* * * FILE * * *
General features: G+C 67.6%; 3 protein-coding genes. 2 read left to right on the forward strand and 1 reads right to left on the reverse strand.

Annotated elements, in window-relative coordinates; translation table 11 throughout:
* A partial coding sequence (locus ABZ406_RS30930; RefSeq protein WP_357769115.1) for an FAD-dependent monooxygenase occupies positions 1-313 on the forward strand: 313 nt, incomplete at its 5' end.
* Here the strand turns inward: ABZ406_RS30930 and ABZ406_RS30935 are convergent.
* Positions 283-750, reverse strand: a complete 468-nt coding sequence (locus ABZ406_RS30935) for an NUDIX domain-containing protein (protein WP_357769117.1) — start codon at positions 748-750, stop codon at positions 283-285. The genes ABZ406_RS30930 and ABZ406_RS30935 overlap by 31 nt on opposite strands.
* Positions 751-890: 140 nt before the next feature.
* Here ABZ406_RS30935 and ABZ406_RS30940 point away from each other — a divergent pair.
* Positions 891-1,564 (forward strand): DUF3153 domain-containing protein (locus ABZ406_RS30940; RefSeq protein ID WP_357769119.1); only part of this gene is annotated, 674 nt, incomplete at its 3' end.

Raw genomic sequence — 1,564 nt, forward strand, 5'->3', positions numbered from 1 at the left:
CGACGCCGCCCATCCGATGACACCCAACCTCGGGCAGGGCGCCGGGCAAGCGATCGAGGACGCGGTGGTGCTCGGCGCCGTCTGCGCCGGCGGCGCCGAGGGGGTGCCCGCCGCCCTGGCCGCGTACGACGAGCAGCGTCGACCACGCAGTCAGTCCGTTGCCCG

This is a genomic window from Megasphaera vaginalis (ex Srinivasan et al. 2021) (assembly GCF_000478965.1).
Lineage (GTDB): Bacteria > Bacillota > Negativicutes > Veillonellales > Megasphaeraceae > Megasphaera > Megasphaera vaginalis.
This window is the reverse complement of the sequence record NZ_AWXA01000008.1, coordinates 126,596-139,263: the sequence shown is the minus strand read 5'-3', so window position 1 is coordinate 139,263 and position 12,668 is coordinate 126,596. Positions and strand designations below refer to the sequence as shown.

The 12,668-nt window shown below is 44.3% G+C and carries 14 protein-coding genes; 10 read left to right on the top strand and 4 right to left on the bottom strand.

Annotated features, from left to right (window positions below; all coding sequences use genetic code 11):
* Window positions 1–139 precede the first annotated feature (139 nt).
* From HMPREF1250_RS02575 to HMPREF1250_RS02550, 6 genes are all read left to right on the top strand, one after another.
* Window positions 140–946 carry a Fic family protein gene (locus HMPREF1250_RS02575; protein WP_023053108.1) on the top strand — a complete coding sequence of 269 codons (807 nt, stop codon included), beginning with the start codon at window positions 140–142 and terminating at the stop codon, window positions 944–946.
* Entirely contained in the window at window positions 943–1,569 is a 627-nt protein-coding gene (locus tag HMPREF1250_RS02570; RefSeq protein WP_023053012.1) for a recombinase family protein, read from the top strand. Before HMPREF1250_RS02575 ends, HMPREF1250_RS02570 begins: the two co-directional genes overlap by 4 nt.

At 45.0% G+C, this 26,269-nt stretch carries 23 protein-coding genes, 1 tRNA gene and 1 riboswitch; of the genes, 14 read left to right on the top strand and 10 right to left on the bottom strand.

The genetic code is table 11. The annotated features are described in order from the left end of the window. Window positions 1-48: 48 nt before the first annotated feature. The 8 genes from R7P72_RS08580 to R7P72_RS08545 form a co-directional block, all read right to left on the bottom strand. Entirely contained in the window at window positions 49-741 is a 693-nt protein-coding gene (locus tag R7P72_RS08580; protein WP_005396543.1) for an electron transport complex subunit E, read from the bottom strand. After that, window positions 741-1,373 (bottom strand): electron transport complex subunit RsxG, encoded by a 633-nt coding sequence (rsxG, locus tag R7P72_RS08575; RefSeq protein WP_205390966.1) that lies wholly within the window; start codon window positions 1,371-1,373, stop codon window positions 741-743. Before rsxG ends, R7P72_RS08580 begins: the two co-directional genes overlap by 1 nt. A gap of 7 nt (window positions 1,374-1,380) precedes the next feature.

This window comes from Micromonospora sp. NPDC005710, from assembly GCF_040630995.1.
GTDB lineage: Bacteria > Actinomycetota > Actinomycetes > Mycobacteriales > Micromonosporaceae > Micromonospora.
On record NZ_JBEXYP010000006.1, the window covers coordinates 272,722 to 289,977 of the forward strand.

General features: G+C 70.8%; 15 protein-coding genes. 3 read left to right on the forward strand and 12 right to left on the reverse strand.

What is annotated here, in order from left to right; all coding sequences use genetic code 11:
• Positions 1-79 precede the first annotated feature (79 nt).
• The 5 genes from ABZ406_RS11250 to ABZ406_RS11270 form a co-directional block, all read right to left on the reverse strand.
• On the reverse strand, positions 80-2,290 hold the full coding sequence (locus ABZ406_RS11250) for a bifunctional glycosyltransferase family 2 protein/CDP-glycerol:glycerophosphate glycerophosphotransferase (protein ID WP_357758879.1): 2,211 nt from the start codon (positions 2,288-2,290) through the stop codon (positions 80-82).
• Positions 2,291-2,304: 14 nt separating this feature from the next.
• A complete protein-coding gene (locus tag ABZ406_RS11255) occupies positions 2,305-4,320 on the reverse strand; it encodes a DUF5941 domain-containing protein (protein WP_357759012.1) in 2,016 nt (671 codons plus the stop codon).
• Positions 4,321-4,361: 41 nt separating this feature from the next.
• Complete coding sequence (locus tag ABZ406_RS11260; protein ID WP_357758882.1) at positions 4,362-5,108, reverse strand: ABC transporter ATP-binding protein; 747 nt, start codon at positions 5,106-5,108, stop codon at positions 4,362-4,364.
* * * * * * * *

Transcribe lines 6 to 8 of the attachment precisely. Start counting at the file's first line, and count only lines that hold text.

* Positions 751-890: 140 nt before the next feature.
* Here ABZ406_RS30935 and ABZ406_RS30940 point away from each other — a divergent pair.
* Positions 891-1,564 (forward strand): DUF3153 domain-containing protein (locus ABZ406_RS30940; RefSeq protein ID WP_357769119.1); only part of this gene is annotated, 674 nt, incomplete at its 3' end.